Are Your Observed KPIs Based On Causation Or Correlation?
If you want to understand your KPIs, you need to test — and test some more. But first, explains columnist Benny Blum, you need to know the difference between causation and correlation.
You’re a marketer … at least I’m assuming you are because you’re reading this. You take your data seriously. You pull daily, weekly, monthly, quarterly and annual reports. You analyze, forecast, and ultimately predict what will happen next based on what’s happened in the past and where you’re at today.
Analysts pull and analyze reports to understand why things happen. If our metrics were constants, then there would be no reason to pull so many reports because we’d be able to predict the outcomes. It’s the variation that keeps us on our toes when trying to understand what caused what and what we can do to capitalize on it.
Consider the table below detailing clicks coming from an ad placement:
My conversion rate is 2%. So it’s safe to conclude that people who click on the ad convert 2% of the time, right?
What if we ask the question differently: Did 2% of the visits yield conversions because they came from the ad? No. Why do we know that?
Because this report correlates clicks from the ad with a 2% conversion rate; it doesn’t validate it’s the ad which influenced the decision. In order to understand if the ad has any impact on user behaviors, we need to test and understand the causal impact of a user exposed to the ad.
But before we can test, we need to understand the difference between causation and correlation.
Causation Vs. Correlation
Observation: Billy was bitten on his arm by a mosquito. Three hours later, Billy developed a red, itchy dot on his arm.
It’s determined after the fact that the itchy red dot developed as a result of the mosquito biting Billy’s arm. The mosquito bite caused the itchy red dot.
Observation: Every time Billy gets bitten by a mosquito, Jane gets bitten, too.
Here’s where we get into trouble. Is Jane getting bitten because Billy was bitten? There does seem to be a strong correlation between the two events, but even though they happen at the same time with regularity, it doesn’t mean one causes the other.
Now let’s put that into context.
Twenty percent of the time Acme Widget X is purchased from The Widget Store, the consumer subsequently purchases Acme Widget Y. Thirty percent of Widget Y purchasers have purchased Widget X in the previous three months.
Does that mean the purchase of Widget Y is caused by the purchase of Widget X? No, because not all purchases of Y are preceded by purchases of X.
But does it mean the purchase of Widget X is an indicator of increased likelihood to purchase Widget Y? For sure.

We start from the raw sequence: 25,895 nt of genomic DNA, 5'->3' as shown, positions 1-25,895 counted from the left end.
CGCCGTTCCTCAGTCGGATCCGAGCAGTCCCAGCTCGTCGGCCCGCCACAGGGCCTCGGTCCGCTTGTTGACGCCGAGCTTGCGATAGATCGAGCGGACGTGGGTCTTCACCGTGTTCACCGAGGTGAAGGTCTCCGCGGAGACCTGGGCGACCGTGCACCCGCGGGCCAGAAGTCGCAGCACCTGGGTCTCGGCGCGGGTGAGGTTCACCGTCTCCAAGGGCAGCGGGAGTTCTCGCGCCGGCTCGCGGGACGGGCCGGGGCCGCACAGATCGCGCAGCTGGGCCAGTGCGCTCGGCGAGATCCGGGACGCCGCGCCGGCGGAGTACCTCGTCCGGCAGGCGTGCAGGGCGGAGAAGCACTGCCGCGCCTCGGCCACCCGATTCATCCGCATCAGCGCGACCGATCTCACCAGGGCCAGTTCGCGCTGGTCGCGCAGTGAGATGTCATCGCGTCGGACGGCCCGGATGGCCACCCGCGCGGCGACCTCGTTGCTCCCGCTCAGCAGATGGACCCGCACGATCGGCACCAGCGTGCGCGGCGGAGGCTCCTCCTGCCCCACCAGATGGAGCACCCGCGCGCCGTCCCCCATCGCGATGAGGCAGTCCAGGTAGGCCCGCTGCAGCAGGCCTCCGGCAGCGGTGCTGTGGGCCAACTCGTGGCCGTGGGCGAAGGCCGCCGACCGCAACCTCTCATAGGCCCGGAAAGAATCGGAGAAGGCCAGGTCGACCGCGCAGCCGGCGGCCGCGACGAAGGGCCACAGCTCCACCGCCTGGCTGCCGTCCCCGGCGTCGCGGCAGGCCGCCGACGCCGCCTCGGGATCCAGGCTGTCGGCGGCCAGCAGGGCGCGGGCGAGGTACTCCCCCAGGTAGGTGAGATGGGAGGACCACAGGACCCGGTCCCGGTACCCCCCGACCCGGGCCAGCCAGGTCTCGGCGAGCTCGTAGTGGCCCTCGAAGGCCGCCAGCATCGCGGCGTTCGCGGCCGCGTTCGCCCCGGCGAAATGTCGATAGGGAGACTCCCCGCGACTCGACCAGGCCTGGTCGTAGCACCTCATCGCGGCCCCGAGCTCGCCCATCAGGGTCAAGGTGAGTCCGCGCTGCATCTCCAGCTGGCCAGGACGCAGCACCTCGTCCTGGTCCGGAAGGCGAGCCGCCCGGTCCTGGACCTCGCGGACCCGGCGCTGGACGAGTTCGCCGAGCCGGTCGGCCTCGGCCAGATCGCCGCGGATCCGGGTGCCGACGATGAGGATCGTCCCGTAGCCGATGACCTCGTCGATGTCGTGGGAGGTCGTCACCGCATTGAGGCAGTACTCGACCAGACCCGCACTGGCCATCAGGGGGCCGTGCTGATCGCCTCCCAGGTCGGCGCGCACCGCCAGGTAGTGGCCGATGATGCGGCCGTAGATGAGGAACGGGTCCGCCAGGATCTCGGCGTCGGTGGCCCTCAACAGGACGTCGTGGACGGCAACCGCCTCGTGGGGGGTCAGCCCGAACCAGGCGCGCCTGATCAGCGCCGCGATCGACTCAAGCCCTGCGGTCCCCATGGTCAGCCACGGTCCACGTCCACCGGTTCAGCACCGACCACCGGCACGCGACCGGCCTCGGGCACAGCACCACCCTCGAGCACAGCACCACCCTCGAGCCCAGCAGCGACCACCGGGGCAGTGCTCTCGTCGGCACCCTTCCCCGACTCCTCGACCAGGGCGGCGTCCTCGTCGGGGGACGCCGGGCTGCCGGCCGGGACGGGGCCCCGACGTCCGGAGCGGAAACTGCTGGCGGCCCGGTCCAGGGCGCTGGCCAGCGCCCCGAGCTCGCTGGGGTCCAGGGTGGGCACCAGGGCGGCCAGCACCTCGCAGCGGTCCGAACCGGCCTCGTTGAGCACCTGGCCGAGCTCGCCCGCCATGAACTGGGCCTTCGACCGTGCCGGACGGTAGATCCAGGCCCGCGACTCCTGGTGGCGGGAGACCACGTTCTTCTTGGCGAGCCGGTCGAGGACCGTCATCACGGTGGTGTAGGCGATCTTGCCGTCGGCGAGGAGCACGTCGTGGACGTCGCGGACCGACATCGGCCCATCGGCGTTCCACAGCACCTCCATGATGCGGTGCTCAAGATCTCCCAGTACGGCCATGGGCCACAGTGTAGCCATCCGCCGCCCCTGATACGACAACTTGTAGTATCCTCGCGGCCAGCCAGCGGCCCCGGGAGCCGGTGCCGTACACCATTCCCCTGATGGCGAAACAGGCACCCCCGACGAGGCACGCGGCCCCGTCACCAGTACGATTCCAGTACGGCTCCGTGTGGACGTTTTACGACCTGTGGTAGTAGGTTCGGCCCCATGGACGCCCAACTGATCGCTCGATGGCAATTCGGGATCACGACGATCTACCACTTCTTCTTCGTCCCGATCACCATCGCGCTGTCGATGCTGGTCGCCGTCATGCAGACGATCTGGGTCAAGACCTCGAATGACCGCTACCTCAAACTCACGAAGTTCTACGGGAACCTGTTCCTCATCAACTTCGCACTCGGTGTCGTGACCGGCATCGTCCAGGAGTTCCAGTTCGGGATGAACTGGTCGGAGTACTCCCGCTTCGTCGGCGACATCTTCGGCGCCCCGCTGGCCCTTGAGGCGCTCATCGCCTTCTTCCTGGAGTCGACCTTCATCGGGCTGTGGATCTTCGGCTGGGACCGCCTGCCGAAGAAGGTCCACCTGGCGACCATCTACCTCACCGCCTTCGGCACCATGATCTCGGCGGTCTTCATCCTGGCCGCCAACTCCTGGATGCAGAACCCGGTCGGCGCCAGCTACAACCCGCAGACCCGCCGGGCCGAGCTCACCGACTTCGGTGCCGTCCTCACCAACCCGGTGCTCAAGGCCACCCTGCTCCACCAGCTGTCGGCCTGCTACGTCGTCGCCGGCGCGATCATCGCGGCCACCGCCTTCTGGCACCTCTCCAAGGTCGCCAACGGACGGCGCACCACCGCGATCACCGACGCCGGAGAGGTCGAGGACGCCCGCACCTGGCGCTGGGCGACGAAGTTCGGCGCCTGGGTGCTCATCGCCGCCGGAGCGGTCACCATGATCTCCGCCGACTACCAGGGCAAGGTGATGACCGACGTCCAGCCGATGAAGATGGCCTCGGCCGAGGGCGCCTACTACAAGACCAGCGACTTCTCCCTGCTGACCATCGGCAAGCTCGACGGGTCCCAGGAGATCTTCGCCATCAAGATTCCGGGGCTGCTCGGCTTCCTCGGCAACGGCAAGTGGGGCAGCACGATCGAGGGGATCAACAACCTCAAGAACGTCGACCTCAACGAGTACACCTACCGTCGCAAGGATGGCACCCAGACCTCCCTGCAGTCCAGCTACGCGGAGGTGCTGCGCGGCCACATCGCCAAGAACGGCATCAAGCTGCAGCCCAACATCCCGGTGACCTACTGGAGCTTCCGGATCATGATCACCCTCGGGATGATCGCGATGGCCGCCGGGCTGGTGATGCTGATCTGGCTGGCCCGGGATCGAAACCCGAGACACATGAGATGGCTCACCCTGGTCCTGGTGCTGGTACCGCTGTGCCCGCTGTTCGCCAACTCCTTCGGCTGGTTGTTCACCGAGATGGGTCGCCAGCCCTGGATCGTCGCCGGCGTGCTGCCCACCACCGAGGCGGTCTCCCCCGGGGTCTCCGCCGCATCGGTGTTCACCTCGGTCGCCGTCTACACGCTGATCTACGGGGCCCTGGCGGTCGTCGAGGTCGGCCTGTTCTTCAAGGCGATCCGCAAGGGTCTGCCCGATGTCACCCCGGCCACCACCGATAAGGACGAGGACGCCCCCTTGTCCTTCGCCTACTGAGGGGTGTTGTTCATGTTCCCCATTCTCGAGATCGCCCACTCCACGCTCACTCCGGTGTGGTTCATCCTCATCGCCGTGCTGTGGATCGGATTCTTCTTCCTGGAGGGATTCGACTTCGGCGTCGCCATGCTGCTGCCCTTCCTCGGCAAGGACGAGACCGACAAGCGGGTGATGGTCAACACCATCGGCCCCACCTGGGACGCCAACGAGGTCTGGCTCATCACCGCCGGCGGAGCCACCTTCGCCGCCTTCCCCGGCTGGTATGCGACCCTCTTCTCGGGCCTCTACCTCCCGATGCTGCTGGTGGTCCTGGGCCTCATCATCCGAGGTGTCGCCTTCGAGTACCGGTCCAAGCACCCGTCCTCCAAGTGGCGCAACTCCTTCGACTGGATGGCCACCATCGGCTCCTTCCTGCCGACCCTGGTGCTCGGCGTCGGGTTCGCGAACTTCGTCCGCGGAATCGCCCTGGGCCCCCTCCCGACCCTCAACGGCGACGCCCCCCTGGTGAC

Most aggregated key performance indicators (KPIs) are also correlations, not causations:
- Shoppers who visit the Acme Widget X product page have a 3% conversion rate.
- Shoppers who click an ad for Acme Widget X have a 1.5% conversion rate.
- The lifetime value (LTV) of a shopper with the initial purchase of an Acme Widget X is $250.
Based on the KPIs above, someone doesn’t have a 1.5% likelihood to purchase because they clicked on an ad; it just so happens that people who click this particular ad also convert with a frequency of 1/150 (1.5% of the time).
In order to measure the causal impact of an ad, we need to design an experiment to isolate a control group and measure the influence of the ad relative to not being exposed to the ad. In other words, we want to know the incremental value of a visit coming via the ad over and above a regular visit.
Consider the following experiment:
Does the ad cause the user to spend $100 2.5% of the time? No. Based on the control, a user is expected to spend $100 2% of the time. The ad increases the likelihood of conversion from 2% to 2.5%, meaning that the incremental value of the click coming from the ad is $0.50, not $2.50.
Any time we effectively predict, it’s because we’ve found some correlation between events that shows an increased likelihood of an outcome based on observed actions. Not surprisingly, many of the most commonly used machine-learning algorithms for prediction are based on pattern recognition, i.e., correlation.
Why is this important? Because you need to understand your KPIs in order to better inform your decisions. Testing takes time and costs money (whether it’s media or opportunity cost), but it’s the cheapest way to ensure your business decisions are more likely than not to be correct. Without testing, reports and observed KPIs are just correlations.
You can get by with correlations, but eventually it’s going to catch up with you. Get ahead of the game and start designing some proper experiments.